In this paper, we employ Extended Cognition as a background for a series of thought experiments about privacy and common used information technology devices. Laptops and smart phones are now widely used devices, but current privacy standards do not adequately address the relationship between the owners of these devices and the information stored on them. Law enforcement treats laptops and smart phones are potential sources of information about criminal activity, but this treatment ignores the use of smart devices as extensions (...) of users’ cognitive capability. In Philosophy of Mind, Extended Cognition is a metaphysical theory about the relationship between consciousness or cognitive activity and various external tools or aids that agents employ in the service of cognition. Supporters of Extended Cognition argue that mental activity must be understood as taking place both within the brain and by way of tools such as a logician’s pen and paper, a mathematician’s calculator, or a writer’s word processing program. While Extended Cognition does not have universal support among philosophers of mind, the theory nevertheless describes how agents interact with their “smart devices.” We explore the the implications of taking Extended Cognition seriously with regard to privacy concerns by way of a series of thought experiments. By comparing the differences in expectations of privacy between a citizen and the government, between an employee of a corporate firm, and between citizens alone, we show that expectations of privacy and injury are significantly affected by taking the cognitive role of smart devices into account. (shrink)
Sophie Roux confronte la critique du « sokalisme » qu’on trouve dans La Querelle des imposteurs d’Yves Jeanneret et la manière dont Impostures intellectuelles dessine le partage entre « littéraires » et « scientifiques ».
L’article « D’une Affaire aux autres » de Josquin Debaz et Sophie Roux, montre combien il est difficile de délimiter ce qu’on appelle « l’Affaire Sokal » et analyse, par un recensement aussi systématique que possible des articles de presse, la différence entre l’affaire américaine et l’affaire française.
Goffi and Roux are interested in what makes some thought experiments work, while others do not work. They do not attempt to draw an a priori line between two types of thought experiments, but rather ask the following question: inasmuch as thought experiments are arguments, and notwithstanding the fact that some of them might involve the contemplation of an imaginary scenario, how is it that some of them work, while others do not? Taking inspiration from a counterfactual thought experiment (...) presented by Nicholas Rescher, they treat thought experiments as argumentative procedures resembling tests of consistency, which invite the experimenter to seek the weakest link in her body of beliefs. Equipped with this method, they examine two well-known successful thought experiments (Galileo’s two bodies strapped together, and Thomson’s violinist) and discuss Mach’s notion of thought experiments. Thus they reach the hypothesis that successful thought experiments respect the three following conditions: they do not deal with things, but with beliefs; they mobilise a set of beliefs shared by the interlocutors; and this set of beliefs has a hierarchical structure. Using once again examples written at different periods and taken from various disciplines (Descartes’ receding bodies, Aristotle’s weaving shuttles), Goffi and Roux argue that each of those conditions is individually necessary for a thought experiment to work. They finally conclude on the limits and consequences of their approach. (shrink)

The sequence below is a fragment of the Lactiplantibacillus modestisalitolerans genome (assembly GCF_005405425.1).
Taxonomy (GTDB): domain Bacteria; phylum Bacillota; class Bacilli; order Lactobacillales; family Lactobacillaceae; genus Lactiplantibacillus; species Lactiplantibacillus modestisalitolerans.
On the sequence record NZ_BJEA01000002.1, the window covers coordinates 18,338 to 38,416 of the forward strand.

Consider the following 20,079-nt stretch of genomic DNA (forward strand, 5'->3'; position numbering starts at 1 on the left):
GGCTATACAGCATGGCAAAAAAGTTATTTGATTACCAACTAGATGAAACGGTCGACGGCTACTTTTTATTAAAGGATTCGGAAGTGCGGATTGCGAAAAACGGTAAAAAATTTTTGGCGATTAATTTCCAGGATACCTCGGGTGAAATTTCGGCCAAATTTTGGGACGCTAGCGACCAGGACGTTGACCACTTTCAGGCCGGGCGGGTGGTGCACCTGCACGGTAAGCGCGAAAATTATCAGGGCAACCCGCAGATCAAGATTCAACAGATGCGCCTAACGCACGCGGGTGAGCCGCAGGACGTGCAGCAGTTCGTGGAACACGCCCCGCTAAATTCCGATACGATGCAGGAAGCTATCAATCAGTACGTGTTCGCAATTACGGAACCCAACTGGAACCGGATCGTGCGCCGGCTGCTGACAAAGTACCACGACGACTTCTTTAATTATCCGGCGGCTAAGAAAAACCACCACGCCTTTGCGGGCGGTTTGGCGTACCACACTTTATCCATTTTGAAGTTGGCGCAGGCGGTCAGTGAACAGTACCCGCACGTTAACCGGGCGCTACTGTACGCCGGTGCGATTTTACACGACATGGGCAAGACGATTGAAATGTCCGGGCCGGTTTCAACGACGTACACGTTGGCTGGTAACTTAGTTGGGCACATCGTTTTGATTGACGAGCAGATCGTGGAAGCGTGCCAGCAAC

Roux begins by exploring the texts in which the origins of the scientific notion of thought experiments are usually said to be found. Her general claim is simple: the emergence of the notion of thought experiments relies on a succession of misunderstandings and omissions. She then examines, in a more systematic perspective, the three characteristics of the broad category of thought experiments nowadays in circulation: thought experiments are counterfactual, they involve a concrete scenario and they have a well-delimited cognitive (...) intention. Her aim in exploring these characteristics is twofold. Firstly, it is to show that each of these characteristics, considered individually, may be taken in a more or less strict sense, and consequently to explain the proliferation of thought experiments. Secondly, it is to suggest that the recent debates on thought experiments might have arisen because these three characteristics are not easily conciliated when they are considered together. Finally, in a third and last section, the nine essays of the introduced book are presented. (shrink)
In this article I present two arguments from Brian Hebblethwaite for the conclusion that multiple incarnations are impossible, as well as the analyses of those arguments provided by three other thinkers: Oliver Crisp, Peter Kevern, and Robin Le Poidevin. I argue that both of Hebblethwaite's arguments are unsound.